Originally posted 2018-11-06 20:03:38.

 BASIC INFO: The giant anteater, also known as the ant bear, is a large insectivorous mammal native to Central and South America. It is one of four living species of anteaters and is classified with sloths in the order Pilosa.

Scientific name: Myrmecophaga tridactyla

Mass: Male: 33 – 41 kg (Adult), Female: 27 – 39 kg (Adult)
In the darkness of the underground bunker, a community scutter widely in response to an attack. Defending soldiers race to the zone with weapons ready, though woefully in adequate. A huge section of protective walls collapses, and debris crushes many inhabitants. Through the breach in their defenses, in blinding lights, the invaders enters.

Is this a description of an assault on a city In Roman times? Or a scene from an action film? No it isn’t! Rather, it is the attack of the yurumi- from an insect’s point of view. For the yurumi, or a giant anteater, however, this is just one termite mound on it’s daily rounds.

In Northeastern Argentina and bordering countries, the giant anteater is called the yurumi because of its Guarani name, which means “of small mouth.” It’s mouth is a very small orifice, even though it’s jaw extends the length of its head. The yurumi’s extended tubular mouth is the first of its features to grab an observer’s attention. The yurumi also boast a long, bushy tail, which it sometimes carries in an almost vertical position.

It’s thick fur becomes long and feathery in its tail, giving it the appearance of being much bulkier than it is. Despite its striking appearance, the yurumi’s body is only about as big as that of German shepherd dog. A full-grown yurumi may weigh up to 25 kilograms. But it can grow to be 1.8meters or more from its mouth to the tip of its tail.

The yurumi lives a lonely, wandering life, mostly in swampy Savannas of South America.In the midst of the abundance of insects, we find the yurumi which specializes in eating them. The yurumi’s three of the four toes of each of its fore paws are armed with formidable hooklike claw. The claws are for hunting as well as for defense: when under attack the anteater uses them like sharpened stilettos, raising himself up on his hind legs with such skill and ability that they can cause serious injury or even put wild cats to flight.”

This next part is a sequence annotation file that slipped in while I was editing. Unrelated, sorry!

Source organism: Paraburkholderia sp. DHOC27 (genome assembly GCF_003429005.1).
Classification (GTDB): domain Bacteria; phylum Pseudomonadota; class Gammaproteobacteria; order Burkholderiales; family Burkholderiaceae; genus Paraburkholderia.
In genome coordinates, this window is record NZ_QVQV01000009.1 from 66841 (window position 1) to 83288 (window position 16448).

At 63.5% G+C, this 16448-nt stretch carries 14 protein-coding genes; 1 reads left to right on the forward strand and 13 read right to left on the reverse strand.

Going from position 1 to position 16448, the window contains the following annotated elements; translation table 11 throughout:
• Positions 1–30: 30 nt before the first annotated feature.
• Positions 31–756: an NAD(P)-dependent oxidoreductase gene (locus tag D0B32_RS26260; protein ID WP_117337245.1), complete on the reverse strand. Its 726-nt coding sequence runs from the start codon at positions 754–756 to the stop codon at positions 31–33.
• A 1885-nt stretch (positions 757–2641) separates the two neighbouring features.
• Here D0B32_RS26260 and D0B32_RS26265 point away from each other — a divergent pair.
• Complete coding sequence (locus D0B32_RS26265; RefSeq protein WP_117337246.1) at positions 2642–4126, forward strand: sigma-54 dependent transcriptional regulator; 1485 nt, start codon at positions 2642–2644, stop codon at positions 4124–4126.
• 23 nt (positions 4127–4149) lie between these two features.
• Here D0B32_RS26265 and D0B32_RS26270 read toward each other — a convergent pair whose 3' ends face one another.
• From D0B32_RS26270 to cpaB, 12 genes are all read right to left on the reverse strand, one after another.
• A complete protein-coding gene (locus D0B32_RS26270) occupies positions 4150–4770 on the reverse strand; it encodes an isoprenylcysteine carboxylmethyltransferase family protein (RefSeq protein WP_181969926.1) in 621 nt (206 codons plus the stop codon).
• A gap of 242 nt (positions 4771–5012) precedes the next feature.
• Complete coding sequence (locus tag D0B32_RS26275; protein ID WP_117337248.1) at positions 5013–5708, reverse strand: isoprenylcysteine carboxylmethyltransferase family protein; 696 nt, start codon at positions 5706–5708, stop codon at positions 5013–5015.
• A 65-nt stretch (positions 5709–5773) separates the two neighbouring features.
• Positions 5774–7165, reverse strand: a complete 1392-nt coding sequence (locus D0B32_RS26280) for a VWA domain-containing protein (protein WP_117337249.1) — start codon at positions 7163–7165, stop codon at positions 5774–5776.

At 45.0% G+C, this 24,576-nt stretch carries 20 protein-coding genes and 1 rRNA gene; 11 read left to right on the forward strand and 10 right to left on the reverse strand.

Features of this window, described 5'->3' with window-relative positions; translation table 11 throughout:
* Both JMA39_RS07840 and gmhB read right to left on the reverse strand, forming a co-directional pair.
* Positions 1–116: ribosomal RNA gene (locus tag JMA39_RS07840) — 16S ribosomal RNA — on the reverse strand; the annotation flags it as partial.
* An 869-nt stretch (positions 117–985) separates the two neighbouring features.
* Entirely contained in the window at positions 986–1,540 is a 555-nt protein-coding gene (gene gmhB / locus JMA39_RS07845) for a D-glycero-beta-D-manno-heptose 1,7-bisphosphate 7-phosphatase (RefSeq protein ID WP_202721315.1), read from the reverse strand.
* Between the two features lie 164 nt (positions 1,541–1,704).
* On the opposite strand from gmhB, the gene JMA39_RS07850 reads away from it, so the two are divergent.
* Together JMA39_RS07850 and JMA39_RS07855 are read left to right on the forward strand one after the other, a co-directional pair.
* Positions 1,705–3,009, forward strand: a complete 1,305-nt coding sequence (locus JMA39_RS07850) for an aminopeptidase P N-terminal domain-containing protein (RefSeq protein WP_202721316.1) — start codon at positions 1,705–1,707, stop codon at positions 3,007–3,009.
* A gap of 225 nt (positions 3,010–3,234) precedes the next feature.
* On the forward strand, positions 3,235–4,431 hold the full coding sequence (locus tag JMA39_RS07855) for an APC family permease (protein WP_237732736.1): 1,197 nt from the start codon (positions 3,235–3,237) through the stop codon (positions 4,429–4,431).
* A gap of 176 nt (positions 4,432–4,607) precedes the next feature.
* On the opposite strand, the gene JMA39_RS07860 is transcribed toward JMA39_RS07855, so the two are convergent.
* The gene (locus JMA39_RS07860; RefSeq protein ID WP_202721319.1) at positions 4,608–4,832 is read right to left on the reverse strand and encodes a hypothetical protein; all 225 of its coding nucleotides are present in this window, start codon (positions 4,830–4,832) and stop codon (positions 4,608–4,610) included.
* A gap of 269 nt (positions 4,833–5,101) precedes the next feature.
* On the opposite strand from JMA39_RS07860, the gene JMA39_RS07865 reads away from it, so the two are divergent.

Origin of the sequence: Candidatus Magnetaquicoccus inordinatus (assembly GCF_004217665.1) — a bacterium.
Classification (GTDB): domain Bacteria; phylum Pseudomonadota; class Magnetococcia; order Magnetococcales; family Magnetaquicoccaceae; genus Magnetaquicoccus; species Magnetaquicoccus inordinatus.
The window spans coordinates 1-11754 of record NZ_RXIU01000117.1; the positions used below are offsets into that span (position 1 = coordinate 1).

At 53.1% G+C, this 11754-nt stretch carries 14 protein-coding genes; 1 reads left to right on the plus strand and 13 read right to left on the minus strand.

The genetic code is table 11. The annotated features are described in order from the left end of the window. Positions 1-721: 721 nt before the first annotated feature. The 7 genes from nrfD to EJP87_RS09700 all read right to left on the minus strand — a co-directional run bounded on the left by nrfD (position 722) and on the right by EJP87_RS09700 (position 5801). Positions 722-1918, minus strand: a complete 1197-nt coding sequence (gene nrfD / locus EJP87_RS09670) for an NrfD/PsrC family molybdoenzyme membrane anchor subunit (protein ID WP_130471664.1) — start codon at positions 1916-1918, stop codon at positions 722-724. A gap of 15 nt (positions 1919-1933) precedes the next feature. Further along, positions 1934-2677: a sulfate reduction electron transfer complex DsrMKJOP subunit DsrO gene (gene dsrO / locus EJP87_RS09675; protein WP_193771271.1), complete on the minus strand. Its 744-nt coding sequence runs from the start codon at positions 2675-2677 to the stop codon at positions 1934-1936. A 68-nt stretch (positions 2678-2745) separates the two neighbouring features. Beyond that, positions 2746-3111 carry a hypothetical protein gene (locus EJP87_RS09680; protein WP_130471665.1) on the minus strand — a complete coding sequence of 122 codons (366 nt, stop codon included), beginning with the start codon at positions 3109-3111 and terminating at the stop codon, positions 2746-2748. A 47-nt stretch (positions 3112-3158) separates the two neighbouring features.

The yurumi has no teeth. however,it posseses extra ordinary means for obtaining it’s nutrition. First, it has a keen sense of smell- 40 times sharper than a human’s- with which to locate food. The yurumi then uses it’s front paws, with claws measuring up to ten centimeters in length, to dig into the earthern bunker in search of insects, larvae or eggs. After doing so, it extends it’s slender 45 centimeters tongue into the insects’ hidden gallaries

The yurumi’s outsize salivary glands secrets fuming saliva to keep it’s tongue moist and sticky. Ants or termites stick to its tongue and are drawn back into its mouth. But just swallowing these creatures is not enough. It has to digest them too. Interestingly, it possesses strong stomach muscles that grinds up the insects.The giant anteater Looking for one of its favourite meals, termites

DO YOU KNOW ? : *The female yurumi bears only a single baby after a gestation period of about 190 days. And the mother transports her offspring on her back during the first year

*A single yurumi devours tens of thousands of ants or termites a day. Without the yurumi’s constant pressure on the insect’s population.

* Sadly the yurumi is disappearing little by little because of man. Some hunt them for sports; others kill them because they regard the yurumi as a bad omen. Still others capture them for session to collectors of zoological rerities, and they end up either in cages or in museums-stuffed.

Please follow and like us:

Ambrose is a passionate self taught blogger. A student at Delta State University Nigeria. In his free time he enjoys writing posts, surfing the web, and taking a walk. Click on the social media icons to chat him up.

3 thoughts on “THE YURUMI”

  1. Very nice post. I just stumbled upon your weblog and wanted to say that I’ve really enjoyed browsing your blog posts.
    In any case I will be subscribing to your rss feed and I hope you write again very soon!

Leave a Reply